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Myocardial Storage of Chondroitin Sulfate-Containing Moieties in Costello Syndrome Patients With Severe Hypertrophic Cardiomyopathy

Aleksander Hinek,1 * Michael A. Teitell,2 Lisa Schoyer,3 William Allen,4 Karen W. Gripp,5 Robert Hamilton,6 Rosanna Weksberg,7 Michael Klu¨ ppel,8 and Angela E. Lin9

1  Division of Cardiovascular Research, The Hospital for Sick Children, Toronto, Canada

2  Department of Pathology, David Geffen School of Medicine at UCLA, Los Angeles, USA

3  President, United States Costello Syndrome Family Network; Chief, Family Support at County of Los Angeles Children’s Medical Services, Los Angeles, California, USA

4  Fullerton Genetics Center, Asheville, North Carolina, USA

5  Division of Medical Genetics, A. I. duPont Hospital for Children, Wilmington, Delaware, USA

6  Division of Cardiology, The Hospital for Sick Children, Toronto, Canada

7  Division of Clinical and Metabolic Genetics, The Hospital for Sick Children, Toronto, Canada 8 Samuel Lunenfeld Research Institute, Mount Sinai Hospital, Toronto, ON, Canada 9 Genetics and Teratology Service, MassGeneral Hospital for Children, Boston, Massachusetts, USA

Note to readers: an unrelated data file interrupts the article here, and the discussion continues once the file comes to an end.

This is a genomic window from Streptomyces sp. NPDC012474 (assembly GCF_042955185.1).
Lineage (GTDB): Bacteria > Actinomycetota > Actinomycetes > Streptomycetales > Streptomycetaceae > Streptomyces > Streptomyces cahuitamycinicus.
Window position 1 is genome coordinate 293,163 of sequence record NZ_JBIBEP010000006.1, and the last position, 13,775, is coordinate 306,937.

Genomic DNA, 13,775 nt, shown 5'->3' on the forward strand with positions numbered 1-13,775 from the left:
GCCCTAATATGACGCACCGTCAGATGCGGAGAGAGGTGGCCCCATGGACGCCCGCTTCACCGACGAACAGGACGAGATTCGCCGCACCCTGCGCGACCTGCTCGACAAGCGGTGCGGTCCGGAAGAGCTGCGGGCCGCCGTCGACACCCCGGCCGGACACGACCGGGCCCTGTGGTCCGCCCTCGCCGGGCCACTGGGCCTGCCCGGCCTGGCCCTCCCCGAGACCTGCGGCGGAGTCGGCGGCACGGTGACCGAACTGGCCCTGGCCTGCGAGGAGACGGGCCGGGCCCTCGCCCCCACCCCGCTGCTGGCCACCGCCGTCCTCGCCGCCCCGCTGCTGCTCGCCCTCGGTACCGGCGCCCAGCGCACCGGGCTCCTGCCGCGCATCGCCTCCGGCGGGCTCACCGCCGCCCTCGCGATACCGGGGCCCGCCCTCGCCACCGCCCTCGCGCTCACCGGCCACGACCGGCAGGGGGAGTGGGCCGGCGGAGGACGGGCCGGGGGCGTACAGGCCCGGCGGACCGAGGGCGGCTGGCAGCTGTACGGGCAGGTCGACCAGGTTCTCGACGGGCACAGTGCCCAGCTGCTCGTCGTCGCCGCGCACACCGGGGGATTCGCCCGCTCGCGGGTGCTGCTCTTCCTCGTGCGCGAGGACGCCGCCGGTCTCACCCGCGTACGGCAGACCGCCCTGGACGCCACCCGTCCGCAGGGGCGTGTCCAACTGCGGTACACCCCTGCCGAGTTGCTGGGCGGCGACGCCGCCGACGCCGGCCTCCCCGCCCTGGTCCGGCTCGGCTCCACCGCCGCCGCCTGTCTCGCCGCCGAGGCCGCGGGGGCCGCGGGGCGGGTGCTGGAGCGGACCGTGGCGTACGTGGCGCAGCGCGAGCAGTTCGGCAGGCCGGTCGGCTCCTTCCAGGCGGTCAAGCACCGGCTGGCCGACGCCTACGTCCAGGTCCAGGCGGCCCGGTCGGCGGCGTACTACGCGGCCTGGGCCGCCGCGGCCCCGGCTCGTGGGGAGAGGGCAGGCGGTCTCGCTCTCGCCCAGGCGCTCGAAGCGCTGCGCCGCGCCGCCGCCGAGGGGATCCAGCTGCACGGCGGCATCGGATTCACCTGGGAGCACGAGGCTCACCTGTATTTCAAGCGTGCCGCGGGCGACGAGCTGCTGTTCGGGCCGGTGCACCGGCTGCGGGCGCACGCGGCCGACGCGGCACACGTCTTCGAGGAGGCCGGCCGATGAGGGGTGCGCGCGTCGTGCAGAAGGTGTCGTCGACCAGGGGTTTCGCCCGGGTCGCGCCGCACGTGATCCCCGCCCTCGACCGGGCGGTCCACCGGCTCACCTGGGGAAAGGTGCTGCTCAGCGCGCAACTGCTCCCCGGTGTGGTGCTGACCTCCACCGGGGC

Costello syndrome is a distinctive multiple congenital anomaly syndrome, characterized by loose soft skin with deep palmar and plantar creases, loose joints, distinctive coarse facial features, skeletal abnormalities, cardiac abnormalities (cardiovascular malformation (CVM), hypertrophic cardiomyopathy, tachycardia), predisposition to malignancy, developmental delays, andmentalretardation.Previousstudieswithcultured fibroblasts from individuals with Costello syndrome demonstrate excessive accumulation of chondroitin sulfate-bearing proteoglycans, associated with both impaired formation of elastic fibers and an unusually high rate of cellular proliferation. Despite multiple clinical reports of cardiac abnormalities, there has been only one previously published report describing post-mortem findings in hearts from Costello syndrome patients. Here we provide a detailed description of the post-mortem findings of the hearts of three children with Costello syndrome. Routine histological examination and results of targeted histochemical and immunohistochemical studies revealed that in addition to cardiomyocyte hypertrophy, these hearts also demonstrated massive pericellular and intracellular accumulation of chondroitin sulfate-bearing proteoglycans and a marked reduction of elastic fibers. Normal stroma was replaced by multifocal collagenous fibrosis. Most peculiar was the finding that the bulk of the chondroitin sulfate accumulated in these Costello syndrome hearts is a chondroitin-6-sulfate. In contrast, deposition of chondroitin-4 sulfate was below the level detected in normal hearts. We propose that an imbalance in sulfation of chondroitin sulfate molecules and subsequent accumulation of chondroitin-6-sulfate in cardiomyocytes contribute to the development of the hypertrophic cardiomyopathy of Costello syndrome